Inheritance of solar short- and long-lived radionuclides from molecular clouds and the unexceptional nature of the solar system
Young ED (2014)
Earth and Planetary Science Letters
Volume 392, 15 April 2014, Pages 16–27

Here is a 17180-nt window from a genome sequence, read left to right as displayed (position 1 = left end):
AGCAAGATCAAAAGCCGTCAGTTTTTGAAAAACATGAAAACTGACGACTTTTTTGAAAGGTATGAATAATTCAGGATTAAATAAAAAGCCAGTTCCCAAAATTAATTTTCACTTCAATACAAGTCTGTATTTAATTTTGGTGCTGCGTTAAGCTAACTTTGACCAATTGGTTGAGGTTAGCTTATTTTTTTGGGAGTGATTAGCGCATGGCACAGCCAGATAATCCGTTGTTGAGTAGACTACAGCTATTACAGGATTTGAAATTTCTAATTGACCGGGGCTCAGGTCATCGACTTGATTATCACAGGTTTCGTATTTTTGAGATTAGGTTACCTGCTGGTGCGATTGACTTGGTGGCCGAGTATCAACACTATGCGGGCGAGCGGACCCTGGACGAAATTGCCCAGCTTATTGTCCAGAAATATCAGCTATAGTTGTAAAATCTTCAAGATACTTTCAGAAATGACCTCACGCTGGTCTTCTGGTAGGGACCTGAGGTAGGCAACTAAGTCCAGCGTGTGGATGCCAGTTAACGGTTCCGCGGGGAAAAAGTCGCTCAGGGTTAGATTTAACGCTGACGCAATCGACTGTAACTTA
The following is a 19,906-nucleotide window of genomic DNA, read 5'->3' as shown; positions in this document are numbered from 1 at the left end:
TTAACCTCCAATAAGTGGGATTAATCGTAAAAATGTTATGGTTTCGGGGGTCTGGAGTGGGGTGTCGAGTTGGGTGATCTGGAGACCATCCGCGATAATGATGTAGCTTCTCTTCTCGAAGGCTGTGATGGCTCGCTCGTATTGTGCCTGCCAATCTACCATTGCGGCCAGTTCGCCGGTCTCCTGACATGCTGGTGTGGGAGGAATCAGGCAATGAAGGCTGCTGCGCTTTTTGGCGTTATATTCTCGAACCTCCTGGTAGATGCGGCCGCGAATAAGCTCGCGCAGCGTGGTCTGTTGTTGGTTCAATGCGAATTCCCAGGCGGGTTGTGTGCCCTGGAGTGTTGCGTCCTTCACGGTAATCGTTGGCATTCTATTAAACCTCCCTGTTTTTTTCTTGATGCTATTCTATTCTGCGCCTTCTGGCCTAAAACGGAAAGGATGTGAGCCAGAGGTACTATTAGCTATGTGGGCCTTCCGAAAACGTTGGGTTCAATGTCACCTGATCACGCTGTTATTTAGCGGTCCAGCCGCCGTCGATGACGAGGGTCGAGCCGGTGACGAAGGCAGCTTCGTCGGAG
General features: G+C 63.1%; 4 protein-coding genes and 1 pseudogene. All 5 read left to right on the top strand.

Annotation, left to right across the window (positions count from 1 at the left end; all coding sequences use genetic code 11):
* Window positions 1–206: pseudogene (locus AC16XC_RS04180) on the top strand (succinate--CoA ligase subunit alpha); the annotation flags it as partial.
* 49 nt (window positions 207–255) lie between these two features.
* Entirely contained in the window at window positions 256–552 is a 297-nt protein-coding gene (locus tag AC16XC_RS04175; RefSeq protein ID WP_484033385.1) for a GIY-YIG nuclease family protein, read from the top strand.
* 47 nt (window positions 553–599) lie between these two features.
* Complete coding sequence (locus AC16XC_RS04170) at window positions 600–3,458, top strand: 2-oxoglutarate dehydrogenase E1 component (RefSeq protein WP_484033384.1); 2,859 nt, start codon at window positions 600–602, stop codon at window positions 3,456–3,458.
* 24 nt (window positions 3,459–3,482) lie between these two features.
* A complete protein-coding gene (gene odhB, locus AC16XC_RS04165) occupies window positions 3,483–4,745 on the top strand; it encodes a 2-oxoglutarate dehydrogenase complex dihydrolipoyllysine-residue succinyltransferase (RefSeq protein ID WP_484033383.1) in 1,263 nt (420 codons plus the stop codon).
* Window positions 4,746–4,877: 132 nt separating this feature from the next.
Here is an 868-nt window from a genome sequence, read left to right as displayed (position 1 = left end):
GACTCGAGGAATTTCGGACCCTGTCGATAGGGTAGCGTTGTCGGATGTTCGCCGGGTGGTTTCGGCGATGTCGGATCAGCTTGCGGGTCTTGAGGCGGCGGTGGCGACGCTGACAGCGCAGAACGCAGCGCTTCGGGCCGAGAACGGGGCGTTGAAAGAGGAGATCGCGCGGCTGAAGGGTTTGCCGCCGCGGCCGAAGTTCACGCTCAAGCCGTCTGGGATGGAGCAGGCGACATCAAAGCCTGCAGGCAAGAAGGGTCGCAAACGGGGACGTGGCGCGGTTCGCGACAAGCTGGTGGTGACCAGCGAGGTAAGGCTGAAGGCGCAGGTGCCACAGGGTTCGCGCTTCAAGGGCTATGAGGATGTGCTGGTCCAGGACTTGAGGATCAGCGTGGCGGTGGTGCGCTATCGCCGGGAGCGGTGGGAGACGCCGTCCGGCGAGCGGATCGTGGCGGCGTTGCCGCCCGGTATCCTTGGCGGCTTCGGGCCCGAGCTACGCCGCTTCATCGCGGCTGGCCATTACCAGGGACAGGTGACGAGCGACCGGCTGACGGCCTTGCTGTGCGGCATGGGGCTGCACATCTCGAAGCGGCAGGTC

Apparent excesses in early-solar 26Al, 36Cl, 41Ca, and 60Fe disappear if one accounts for ejecta from massive-star winds concentrated into dense phases of the ISM in star-forming regions. The removal of apparent excesses is evident when wind yields from Wolf–Rayet stars are included in the plot of radionuclide abundances vs. mean life. The resulting trend indicates that the solar radionuclides were inherited from parental molecular clouds with a characteristic residence time of 108 yr. This residence time is of the same order as the present-day timescale for conversion of molecular cloud material into stars. The concentrations of these extinct isotopes in the early solar system need not signify injection from unusual proximal stellar sources, but instead are well explained by normal concentrations in average star-forming clouds. The results imply that the efficiency of capture is greater for stellar winds than for supernova ejecta proximal to star-forming regions.